The Reformation of Worship


By. Aaron Denlinger 

We go to church to worship God, and that’s done by giving, not getting.”

Statements to this effect, made regarding the corporate worship of God’s people, abound in Christian literature and Christian conversations. They sound rather convincing. Scripture, after all, assures us that “it is more blessed to give than to receive.” And the etymology of our English word “worship”—apparently from an Old English term meaning “to ascribe worth”—lends itself, perhaps, to a view of worship as an act of giving something to God.

In reality such statements—contrary, I’m sure, to the intentions of those who make them—reveal misunderstandings about why we as Christians gather for corporate worship and who is actually present when we do so. Indeed, such statements—taken at face value—could be argued to constitute a wholesale reversal of gains made at the time of the Reformation in our understanding of what worship actually is.

In the pre-Reformation church, worship was broadly conceived as a meeting between God and His people. It was, however, a meeting where God had very little to say—at least in words the people could understand. The liturgy of worship included selections from the Latin Bible, but exposition of Scripture—that is, preaching—was not considered essential to worship, and very rarely occurred on occasions where God’s people were gathered in their parish church. The people were not, then, receiving any intelligible word from God in their meetings, not by his fault or theirs, but that of their leaders.

The centerpiece of medieval worship was not a sermon, but the celebration of the Eucharist. Bread and wine were placed upon a table (the “altar”) set against the far eastern wall of the worship space, and a priest would stand at that table with his back to the people—symbolically representing them before God—and consecrate those elements, thus effecting (in medieval understanding) the miraculous transformation of them into the body and blood of Christ. The priest would then raise the elements above his head, offering them up to God the Father as a propitiation for the sins of the people.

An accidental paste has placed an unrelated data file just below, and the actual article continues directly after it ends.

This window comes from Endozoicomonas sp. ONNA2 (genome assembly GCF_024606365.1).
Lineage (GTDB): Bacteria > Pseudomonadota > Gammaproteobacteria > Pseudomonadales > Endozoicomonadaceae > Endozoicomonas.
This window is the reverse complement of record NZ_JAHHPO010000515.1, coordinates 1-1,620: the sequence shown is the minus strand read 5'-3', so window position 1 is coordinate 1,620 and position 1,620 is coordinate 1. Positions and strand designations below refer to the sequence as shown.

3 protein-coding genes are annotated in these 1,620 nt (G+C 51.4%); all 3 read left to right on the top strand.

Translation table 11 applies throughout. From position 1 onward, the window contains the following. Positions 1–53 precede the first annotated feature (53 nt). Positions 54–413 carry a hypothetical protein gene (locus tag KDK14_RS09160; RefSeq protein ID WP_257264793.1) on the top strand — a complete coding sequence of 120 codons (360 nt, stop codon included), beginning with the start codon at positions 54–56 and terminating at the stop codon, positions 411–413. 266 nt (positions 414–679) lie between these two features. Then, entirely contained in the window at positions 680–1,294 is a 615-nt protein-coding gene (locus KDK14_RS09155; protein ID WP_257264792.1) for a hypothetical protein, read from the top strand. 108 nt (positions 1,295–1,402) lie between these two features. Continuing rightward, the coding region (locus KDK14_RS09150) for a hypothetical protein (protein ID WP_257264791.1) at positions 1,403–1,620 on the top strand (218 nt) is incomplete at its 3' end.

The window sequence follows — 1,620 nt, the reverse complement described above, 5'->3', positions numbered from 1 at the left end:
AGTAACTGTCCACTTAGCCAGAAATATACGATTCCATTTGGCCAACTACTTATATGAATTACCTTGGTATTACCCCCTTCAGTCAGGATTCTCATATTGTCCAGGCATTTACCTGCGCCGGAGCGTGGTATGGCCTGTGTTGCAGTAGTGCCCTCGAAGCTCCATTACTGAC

The core of medieval worship, then, consisted in the people giving something to God; something which they believed would appease God in light of their misdeeds. The people were content to view the Eucharistic ritual from a considerable distance in their churches, or sometimes simply to know (by the ringing of a bell) that it had occurred from their location behind a screen which hampered their view of the event, but supposedly preserved its mystique. The people rarely felt any pressing necessity—despite Christ’s command to “take and eat” in the institution of the Eucharist—to consume the elements (or at least that singular element, the bread/body, which was available to them). The whole point, after all, was to giveto God, not to get something from Him, and that was accomplished already through the mediation of the officiating priest.

The Reformation entailed a major rehaul of worship, in keeping with the recovery of biblical teaching on a number of matters, especially justification. Like their medieval counterparts, the Reformers conceived of worship as a meeting between God and his people. “Wherever the faithful… are assembled together to engage in the solemn acts of religious worship, [God] is graciously present, and presides in the midst of them” (John Calvin). But the Reformers ascribed a much more active and generous role to God in such meetings, a reality anticipated in Calvin’s reference to God presiding in worship.